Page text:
U.S. President Lyndon B. Johnson Career Before Presidency Part 1

About the U.S. President Lyndon Baines Johnson, early life and career before the presidency, history and biography, physical description.

36th President

LYNDON BAINES JOHNSON

BEFORE THE PRESIDENCY

Career: At the age of 15, LBJ graduated from Johnson City High School as president of his class (no other member of the graduating class of six had wanted the job). Lyndon's mother urged him to go on immediately to college, but instead the boy ran away with some friends to California. They separated when their money ran out, and Lyndon picked fruit, washed dishes, and did other odd jobs before he gave up and hitchhiked back to Johnson City. There he got a job on a road gang, but at the end of one particularly cold and exhausting day, he told his mother that he was ready to try college. At Southwest Texas State Teachers College in San Marcos, Lyndon emerged as the star of the campus, both academically and politically. In order to pay for his education, he took a part-time job on the school's janitorial staff. He performed his duties with tremendous enthusiasm, which did not go unnoticed. Soon he worked his way up to the position of special assistant to the president's personal secretary. In this capacity young Johnson showed such a drive for power that the school's president later recalled: "Lyndon, I declare you hadn't been in my office a month before I could hardly tell who was president of the school--you or me." When Lyndon graduated at the age of 22, he got a job teaching public speaking and debate at a high school in Houston.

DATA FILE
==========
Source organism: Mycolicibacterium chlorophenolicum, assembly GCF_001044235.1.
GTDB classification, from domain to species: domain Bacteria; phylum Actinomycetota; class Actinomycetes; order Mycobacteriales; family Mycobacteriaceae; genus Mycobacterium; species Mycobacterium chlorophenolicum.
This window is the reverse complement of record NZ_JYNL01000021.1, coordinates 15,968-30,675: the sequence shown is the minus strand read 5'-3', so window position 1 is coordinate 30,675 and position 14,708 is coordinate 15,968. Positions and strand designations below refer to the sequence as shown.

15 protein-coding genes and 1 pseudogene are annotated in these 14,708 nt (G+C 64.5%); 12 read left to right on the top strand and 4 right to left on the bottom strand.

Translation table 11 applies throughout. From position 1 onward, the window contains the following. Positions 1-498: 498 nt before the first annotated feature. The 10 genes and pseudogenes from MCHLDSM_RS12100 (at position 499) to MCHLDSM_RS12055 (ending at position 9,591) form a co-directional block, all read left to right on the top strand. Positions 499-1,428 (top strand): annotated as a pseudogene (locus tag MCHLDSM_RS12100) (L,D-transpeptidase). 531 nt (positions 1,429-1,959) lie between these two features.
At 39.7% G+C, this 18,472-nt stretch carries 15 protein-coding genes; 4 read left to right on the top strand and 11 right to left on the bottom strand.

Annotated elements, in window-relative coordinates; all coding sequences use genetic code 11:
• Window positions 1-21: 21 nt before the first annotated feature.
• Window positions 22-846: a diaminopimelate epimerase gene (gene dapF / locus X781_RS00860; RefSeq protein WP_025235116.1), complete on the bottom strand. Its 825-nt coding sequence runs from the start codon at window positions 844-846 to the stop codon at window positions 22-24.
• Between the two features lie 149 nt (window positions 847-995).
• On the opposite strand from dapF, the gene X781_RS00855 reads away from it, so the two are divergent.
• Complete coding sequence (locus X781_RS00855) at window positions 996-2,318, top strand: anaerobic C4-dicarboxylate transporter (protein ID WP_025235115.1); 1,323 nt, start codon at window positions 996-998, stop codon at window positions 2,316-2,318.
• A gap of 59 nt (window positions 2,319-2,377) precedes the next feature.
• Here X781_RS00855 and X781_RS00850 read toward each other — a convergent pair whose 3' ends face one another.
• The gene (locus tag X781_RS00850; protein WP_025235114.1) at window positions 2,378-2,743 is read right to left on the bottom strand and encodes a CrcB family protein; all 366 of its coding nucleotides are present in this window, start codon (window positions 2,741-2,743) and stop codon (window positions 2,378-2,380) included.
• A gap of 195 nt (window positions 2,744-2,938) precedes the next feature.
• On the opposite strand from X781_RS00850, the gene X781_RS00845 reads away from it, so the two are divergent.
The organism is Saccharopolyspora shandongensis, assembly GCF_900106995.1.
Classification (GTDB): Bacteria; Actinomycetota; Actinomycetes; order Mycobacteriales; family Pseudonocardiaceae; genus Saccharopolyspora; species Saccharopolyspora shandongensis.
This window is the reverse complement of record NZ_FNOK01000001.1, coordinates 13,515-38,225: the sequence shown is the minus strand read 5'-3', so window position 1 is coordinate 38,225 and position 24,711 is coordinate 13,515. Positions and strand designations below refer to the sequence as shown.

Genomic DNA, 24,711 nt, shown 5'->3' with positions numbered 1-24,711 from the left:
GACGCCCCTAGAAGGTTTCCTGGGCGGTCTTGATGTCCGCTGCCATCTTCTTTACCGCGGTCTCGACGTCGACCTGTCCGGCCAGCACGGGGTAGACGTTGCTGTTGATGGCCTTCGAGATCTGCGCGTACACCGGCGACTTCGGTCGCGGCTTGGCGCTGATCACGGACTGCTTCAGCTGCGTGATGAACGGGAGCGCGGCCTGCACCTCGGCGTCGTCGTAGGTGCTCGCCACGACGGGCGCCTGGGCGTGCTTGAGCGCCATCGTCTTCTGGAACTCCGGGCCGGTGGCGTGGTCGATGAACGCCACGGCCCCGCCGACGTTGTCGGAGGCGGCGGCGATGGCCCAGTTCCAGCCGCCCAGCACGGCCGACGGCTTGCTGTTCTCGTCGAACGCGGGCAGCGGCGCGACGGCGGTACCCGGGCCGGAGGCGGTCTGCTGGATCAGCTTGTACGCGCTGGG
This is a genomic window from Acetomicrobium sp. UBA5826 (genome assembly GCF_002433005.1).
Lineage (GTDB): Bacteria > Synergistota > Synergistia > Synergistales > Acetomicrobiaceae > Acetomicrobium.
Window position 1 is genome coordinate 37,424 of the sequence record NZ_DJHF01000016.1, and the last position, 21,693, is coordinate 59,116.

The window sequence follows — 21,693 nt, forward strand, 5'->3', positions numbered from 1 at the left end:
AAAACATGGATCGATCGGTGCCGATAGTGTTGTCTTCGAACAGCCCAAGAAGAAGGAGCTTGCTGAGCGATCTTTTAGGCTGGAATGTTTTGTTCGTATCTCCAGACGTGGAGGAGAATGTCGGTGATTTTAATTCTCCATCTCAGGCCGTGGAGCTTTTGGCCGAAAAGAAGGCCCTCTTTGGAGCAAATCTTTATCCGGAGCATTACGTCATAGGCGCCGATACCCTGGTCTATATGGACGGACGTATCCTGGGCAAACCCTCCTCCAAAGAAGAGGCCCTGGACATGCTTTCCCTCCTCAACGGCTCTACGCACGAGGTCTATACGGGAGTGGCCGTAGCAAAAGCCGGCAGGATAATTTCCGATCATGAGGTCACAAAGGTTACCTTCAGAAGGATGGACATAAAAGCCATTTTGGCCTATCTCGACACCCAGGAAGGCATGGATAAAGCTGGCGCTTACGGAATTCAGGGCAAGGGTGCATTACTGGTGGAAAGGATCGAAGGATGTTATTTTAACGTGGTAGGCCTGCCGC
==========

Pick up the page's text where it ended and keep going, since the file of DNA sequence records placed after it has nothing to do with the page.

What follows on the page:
In 1931 he campaigned for Richard M. Kleberg, a wealthy conservative who was running for Congress. When Kleberg won, Johnson quit his teaching job to accompany him to Washington, where he served as the congressman's secretary for four years. He moved into the Dodge Hotel, where many congressional secretaries resided, and determined to learn as much as he could as fast as possible. During his first night in the hotel, he took no less than four showers in the communal bathroom, and the following morning he brushed his teeth five times at 10-minute intervals. Within 24 hours he had met nearly everyone living there. During this period, he dazzled his employer and many others on Capitol Hill with his energy, his ability, and his take-charge attitude. In 1933, at age 24, he was elected the youngest speaker in the history of "the Little Congress," an organization of congressional aides. One of the Johnson family's old friends, Congressman Sam Rayburn, watched Lyndon's progress with approval and helped to bring him to the attention of the national administration.

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